In my house, we celebrate Christmas.
In preparation, we selected a beautiful, aromatic Fraser Fir tree for our den. This means that our five indoor rescued cats get to enjoy their annual holiday enrichment activity — climbing partway up through the branches, batting down ornaments, and attempting to shred the wrapping and ribbon from presents under the tree.
Some chaos definitely ensues, but it's fun to see the cats so excited — and we've never yet had an outright tree crash like this one.
Rescued animals are often given special holiday treats or activities, too, at sanctuaries and nature centers. I sent email messages to three of my favorite places to find out what they're doing this holiday season.
At the Vermont Institute of Natural Science in Quechee, the resident raptors are a focus of attention. Environmental educator Anna Autilio told me:
"Some 45 hawks, owls, eagles, and falcons who are non-releasable education ambassadors get the day off from seeing our inquisitive visitors, and are treated to heaping helpings of their favorite treats," which might include chicken, quail, duck, rabbit, rat, mouse, or fish."
Staff members also construct a "Giving Tree" for wild songbirds and decorate the forest with high-fat and high-protein foods like peanuts, peanut butter, black oil sunflower seeds, and mealworms.
At the Farm Sanctuary properties in New York and California, hundreds of farm animals are invited to celebrate. National Shelter Director Susie Coston explained to me how it works:
"We enjoy setting up and serving the animals holiday food platters. But instead of sugar cookies and candies, the treats include dried fruits, berries, and carrots for the goats and sheep; apples and pumpkins for the pigs; apples for the cows; and soft melons or other fruits for the birds.
And there's gift-giving, too! Any of our goats or turkeys who need a new winter coat gets one, as this is also the start of our colder winter season. And, of course, as we do at every holiday, we give thanks for the most amazing beings in the world and realize how lucky we all are to have a secure and safe place to be. In reality, every day is a holiday for rescued farm animals — and they seem to notice."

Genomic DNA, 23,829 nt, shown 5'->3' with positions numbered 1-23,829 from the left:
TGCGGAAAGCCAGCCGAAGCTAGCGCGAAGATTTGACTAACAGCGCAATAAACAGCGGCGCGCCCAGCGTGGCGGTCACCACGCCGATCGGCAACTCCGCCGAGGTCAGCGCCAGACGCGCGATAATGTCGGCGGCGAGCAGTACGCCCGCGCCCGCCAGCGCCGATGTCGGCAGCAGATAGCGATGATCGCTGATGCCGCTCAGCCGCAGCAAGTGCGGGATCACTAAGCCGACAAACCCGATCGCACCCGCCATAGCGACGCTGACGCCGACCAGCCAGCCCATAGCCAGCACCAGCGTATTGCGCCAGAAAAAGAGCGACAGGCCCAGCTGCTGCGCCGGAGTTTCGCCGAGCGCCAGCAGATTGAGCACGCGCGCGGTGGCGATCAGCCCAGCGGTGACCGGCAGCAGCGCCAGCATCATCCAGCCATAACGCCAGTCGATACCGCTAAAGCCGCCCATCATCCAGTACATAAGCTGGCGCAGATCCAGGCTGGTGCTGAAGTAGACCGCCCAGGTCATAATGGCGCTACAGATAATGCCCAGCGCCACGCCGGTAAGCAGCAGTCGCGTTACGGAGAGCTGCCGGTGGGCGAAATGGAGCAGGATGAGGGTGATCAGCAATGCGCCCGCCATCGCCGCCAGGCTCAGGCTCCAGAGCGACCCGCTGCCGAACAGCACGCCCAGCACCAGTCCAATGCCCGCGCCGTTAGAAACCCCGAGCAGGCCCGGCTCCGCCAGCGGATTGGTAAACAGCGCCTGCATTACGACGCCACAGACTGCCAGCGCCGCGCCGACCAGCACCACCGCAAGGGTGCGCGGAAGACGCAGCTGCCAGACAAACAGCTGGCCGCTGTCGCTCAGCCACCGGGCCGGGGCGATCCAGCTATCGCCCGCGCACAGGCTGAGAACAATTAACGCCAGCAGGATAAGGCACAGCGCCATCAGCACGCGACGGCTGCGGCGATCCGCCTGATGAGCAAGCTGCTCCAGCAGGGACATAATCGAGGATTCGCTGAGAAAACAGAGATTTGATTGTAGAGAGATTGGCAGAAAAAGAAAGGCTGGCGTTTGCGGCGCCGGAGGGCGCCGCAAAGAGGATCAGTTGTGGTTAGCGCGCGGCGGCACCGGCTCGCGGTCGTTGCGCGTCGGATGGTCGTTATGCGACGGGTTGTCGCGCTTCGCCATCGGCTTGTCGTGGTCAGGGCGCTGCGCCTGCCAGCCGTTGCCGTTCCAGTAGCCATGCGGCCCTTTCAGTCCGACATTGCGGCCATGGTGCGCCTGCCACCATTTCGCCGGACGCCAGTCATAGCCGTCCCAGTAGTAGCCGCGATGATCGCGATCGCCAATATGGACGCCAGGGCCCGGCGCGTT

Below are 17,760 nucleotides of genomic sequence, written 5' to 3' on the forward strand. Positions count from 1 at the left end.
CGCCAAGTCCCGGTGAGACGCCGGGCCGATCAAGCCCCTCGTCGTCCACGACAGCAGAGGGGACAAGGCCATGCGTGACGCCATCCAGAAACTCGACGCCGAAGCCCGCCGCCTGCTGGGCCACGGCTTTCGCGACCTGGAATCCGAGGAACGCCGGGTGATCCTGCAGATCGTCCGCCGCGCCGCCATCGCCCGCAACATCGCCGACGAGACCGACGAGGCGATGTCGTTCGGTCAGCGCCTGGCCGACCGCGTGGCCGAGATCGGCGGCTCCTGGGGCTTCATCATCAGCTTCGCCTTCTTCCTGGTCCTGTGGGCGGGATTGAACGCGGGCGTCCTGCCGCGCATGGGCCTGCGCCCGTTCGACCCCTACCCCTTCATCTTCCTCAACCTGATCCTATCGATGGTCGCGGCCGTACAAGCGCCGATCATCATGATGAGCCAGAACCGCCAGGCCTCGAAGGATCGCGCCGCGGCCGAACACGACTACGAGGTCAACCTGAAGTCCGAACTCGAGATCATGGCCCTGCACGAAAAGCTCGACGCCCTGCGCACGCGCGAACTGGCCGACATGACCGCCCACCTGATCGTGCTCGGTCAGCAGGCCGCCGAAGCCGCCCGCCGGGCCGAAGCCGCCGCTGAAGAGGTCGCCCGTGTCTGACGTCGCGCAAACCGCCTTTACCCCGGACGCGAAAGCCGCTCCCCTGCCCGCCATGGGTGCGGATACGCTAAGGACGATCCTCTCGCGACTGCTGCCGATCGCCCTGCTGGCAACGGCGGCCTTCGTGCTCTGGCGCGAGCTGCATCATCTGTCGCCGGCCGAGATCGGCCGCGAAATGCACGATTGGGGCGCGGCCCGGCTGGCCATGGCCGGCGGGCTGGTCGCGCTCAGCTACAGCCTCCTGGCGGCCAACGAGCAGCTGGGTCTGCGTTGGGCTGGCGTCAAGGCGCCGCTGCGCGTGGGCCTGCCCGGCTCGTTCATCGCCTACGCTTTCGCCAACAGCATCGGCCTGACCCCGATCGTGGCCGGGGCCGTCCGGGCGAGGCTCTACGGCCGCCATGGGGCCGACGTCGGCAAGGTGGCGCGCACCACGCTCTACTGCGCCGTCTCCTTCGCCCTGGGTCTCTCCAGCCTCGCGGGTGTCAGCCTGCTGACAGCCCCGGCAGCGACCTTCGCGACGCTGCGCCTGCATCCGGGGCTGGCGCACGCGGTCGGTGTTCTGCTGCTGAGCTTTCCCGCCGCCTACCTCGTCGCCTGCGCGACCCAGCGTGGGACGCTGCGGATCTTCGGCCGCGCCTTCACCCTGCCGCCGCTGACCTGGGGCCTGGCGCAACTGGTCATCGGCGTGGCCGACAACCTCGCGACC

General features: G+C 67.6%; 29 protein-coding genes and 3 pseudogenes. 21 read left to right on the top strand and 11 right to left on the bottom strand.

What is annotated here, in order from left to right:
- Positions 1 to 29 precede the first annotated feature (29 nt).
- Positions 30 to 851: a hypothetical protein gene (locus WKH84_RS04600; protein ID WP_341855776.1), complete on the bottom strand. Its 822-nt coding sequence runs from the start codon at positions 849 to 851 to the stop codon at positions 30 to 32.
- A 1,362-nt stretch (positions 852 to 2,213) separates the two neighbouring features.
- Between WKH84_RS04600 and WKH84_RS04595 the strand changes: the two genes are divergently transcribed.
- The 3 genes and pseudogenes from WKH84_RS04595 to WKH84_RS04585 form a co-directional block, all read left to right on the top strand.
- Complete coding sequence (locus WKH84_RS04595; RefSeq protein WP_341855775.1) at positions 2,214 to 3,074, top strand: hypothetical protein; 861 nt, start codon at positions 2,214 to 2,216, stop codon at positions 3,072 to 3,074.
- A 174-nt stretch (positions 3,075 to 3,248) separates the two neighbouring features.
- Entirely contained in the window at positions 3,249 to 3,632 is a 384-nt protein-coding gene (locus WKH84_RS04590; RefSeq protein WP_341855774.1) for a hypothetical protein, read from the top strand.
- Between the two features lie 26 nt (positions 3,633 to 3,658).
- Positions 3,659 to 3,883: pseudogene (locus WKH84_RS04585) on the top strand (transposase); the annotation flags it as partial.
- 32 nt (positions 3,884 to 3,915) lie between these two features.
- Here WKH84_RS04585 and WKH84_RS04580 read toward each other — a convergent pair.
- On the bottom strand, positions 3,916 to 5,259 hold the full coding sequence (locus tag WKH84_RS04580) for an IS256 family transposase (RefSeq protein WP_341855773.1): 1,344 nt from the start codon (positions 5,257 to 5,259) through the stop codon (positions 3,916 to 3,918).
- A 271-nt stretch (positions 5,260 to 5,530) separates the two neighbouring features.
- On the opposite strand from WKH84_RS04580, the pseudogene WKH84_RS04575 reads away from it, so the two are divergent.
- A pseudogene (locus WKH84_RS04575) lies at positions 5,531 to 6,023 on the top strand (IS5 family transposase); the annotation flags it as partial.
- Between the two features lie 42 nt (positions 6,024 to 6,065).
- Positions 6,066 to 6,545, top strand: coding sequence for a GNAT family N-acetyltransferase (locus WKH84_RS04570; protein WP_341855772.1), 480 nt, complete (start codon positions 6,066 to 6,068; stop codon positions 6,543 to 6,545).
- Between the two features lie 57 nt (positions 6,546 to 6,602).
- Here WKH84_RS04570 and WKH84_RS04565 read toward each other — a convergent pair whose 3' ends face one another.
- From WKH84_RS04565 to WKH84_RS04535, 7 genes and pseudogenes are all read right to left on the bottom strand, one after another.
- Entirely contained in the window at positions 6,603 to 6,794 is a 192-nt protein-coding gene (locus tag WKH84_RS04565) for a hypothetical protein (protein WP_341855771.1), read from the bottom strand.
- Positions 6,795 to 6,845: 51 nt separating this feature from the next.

At Project Chimps sanctuary in the Blue Ridge Mountains of Georgia, chimpanzees relocated from invasive biomedical research labs experience a kinder world than what they knew before. Thirty-one apes reside there now (though a total of 200 are expected over time). Executive Director Ali Crumpacker described the holiday process for me:
"Enrichment for animals living in captivity is important on a daily basis, but it's also important to enrich the lives of our staff and volunteers who provide such loving care to these creatures. To meet the needs of both our humans and our chimps during the holidays, we go all out!
Our enrichment committee has dreamed up a winter wonderland enrichment day to be set up for the chimpanzees to enjoy. This will include pinecones rolled in peanut butter and coconut flakes, pomegranates, pine boughs, paper snowflakes, and even a paper mache snowman!"
Animals may suffer from boredom just like people can. At nature centers and sanctuaries like these three, strategic housing of individuals and year-round enrichment combats that possibility.
It's just that at the holidays, all of us may be invited to indulge ourselves just a little more.
Barbara J. King is an anthropology professor emerita at the College of William and Mary. She often writes about the cognition, emotion and welfare of animals and about biological anthropology, human evolution and gender issues. Barbara's new book is Personalities on the Plate: The Lives and Minds of Animals We Eat. You can keep up with what she is thinking on Twitter: @bjkingape
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